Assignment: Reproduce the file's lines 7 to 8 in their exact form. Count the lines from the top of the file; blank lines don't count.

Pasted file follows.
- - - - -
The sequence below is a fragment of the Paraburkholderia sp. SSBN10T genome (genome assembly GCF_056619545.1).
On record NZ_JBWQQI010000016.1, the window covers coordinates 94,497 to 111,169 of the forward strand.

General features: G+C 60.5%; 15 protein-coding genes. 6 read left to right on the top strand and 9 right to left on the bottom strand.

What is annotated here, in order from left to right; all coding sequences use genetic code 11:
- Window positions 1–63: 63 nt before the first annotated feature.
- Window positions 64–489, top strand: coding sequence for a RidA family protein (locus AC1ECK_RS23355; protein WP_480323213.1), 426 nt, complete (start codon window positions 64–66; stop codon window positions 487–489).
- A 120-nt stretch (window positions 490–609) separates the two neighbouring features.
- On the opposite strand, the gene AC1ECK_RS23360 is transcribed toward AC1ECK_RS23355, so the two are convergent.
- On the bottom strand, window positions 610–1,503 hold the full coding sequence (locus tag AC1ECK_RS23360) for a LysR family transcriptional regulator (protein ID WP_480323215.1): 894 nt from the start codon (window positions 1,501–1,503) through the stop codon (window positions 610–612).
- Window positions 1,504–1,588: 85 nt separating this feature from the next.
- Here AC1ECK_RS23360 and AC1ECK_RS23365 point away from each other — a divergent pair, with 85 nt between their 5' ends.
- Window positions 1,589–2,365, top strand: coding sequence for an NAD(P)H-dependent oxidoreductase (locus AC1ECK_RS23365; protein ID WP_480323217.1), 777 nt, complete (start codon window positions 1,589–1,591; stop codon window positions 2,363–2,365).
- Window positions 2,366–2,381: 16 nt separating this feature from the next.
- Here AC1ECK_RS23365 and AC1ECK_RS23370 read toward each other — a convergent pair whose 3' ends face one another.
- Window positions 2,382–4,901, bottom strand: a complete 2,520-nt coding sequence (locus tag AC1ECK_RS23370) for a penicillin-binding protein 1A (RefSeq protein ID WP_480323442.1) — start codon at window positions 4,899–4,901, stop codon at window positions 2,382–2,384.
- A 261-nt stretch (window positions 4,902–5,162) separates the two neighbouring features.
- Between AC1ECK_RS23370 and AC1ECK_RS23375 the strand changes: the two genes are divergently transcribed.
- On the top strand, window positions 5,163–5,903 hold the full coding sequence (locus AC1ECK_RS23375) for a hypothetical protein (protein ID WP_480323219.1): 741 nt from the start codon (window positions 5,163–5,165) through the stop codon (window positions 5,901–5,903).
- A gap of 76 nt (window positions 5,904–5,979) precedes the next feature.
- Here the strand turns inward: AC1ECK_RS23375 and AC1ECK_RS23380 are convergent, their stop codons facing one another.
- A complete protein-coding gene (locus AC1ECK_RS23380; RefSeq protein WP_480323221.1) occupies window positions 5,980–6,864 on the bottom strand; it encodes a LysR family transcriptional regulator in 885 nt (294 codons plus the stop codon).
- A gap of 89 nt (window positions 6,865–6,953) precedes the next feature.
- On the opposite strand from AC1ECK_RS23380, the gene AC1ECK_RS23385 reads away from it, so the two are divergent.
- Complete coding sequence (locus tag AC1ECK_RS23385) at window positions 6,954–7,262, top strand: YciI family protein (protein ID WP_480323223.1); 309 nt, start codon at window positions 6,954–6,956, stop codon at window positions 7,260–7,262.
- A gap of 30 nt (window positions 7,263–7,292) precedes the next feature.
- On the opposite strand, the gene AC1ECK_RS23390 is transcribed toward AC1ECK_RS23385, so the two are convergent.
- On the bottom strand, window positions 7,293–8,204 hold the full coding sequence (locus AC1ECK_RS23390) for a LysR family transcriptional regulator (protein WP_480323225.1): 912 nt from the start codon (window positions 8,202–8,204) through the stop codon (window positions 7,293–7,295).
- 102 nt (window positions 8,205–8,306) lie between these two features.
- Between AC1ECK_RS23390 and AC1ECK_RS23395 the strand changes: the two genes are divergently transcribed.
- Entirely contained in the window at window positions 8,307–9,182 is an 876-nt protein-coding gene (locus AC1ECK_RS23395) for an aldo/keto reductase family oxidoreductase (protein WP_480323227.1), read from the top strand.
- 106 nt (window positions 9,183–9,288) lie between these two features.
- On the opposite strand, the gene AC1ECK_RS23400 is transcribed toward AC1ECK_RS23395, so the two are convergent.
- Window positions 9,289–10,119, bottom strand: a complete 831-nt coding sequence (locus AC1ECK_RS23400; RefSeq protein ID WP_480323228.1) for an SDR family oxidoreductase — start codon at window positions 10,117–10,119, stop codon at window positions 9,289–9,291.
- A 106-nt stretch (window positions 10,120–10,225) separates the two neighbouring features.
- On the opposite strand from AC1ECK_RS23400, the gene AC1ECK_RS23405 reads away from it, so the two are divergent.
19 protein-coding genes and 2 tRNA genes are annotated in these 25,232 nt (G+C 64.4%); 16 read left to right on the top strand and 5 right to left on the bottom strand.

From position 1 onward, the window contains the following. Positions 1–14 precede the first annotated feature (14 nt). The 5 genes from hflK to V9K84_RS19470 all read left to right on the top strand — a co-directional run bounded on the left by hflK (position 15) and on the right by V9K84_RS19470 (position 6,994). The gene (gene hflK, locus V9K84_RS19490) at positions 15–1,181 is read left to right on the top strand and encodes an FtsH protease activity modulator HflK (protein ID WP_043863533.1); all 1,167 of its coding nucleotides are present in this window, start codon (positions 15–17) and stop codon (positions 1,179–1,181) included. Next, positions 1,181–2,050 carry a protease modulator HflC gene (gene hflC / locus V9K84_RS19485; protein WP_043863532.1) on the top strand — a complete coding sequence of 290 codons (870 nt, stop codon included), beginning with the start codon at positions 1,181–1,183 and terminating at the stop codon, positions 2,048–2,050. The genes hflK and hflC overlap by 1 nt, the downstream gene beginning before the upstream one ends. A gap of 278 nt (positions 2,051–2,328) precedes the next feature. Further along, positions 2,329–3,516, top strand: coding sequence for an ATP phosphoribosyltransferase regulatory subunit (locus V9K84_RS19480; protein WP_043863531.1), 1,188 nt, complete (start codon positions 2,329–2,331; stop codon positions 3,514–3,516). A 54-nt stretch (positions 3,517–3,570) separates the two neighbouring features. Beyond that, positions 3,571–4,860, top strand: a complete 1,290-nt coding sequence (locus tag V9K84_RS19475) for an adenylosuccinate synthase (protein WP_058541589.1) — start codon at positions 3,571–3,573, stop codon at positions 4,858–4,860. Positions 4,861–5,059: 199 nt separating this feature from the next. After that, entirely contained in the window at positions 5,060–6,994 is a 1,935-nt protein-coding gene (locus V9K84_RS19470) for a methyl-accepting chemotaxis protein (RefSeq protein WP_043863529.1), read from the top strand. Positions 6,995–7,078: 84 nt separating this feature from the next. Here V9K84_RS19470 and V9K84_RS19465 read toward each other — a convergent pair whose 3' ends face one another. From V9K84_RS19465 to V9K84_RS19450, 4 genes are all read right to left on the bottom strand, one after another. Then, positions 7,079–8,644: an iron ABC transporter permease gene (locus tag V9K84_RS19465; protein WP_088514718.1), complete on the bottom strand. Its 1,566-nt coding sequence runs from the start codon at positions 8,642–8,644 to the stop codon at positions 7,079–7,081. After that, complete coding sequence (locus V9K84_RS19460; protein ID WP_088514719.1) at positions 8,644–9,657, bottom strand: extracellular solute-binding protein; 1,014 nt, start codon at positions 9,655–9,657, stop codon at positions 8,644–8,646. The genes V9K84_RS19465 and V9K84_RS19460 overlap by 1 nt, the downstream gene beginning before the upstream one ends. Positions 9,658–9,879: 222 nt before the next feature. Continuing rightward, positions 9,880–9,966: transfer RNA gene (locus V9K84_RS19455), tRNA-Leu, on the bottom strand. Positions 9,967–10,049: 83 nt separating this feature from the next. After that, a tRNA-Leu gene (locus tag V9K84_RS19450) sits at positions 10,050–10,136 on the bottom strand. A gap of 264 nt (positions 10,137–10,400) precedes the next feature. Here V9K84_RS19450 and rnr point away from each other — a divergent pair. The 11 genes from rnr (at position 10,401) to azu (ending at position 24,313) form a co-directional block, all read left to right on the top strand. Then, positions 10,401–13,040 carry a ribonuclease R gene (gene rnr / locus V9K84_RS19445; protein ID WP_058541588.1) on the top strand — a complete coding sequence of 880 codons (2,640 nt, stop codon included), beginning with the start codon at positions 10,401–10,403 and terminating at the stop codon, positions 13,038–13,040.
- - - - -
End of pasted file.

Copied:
- A 120-nt stretch (window positions 490–609) separates the two neighbouring features.
- On the opposite strand, the gene AC1ECK_RS23360 is transcribed toward AC1ECK_RS23355, so the two are convergent.